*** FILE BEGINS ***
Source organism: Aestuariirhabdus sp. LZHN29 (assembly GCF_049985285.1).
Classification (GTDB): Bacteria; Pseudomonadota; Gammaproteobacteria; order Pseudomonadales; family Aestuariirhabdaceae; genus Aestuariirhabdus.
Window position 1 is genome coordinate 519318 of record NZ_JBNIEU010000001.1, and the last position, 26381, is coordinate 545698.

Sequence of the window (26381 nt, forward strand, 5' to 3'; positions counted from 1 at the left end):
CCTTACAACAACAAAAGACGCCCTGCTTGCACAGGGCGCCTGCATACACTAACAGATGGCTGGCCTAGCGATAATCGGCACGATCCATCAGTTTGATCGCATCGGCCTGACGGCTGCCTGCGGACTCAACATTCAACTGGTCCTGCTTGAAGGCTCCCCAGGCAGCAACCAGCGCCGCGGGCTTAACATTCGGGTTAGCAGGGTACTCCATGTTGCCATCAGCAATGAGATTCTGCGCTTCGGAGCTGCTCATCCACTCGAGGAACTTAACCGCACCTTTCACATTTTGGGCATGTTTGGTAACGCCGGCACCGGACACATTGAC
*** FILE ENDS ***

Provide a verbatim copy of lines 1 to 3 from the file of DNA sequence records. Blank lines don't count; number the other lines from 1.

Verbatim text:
Source organism: Aestuariirhabdus sp. LZHN29 (assembly GCF_049985285.1).
Classification (GTDB): Bacteria; Pseudomonadota; Gammaproteobacteria; order Pseudomonadales; family Aestuariirhabdaceae; genus Aestuariirhabdus.
Window position 1 is genome coordinate 519318 of record NZ_JBNIEU010000001.1, and the last position, 26381, is coordinate 545698.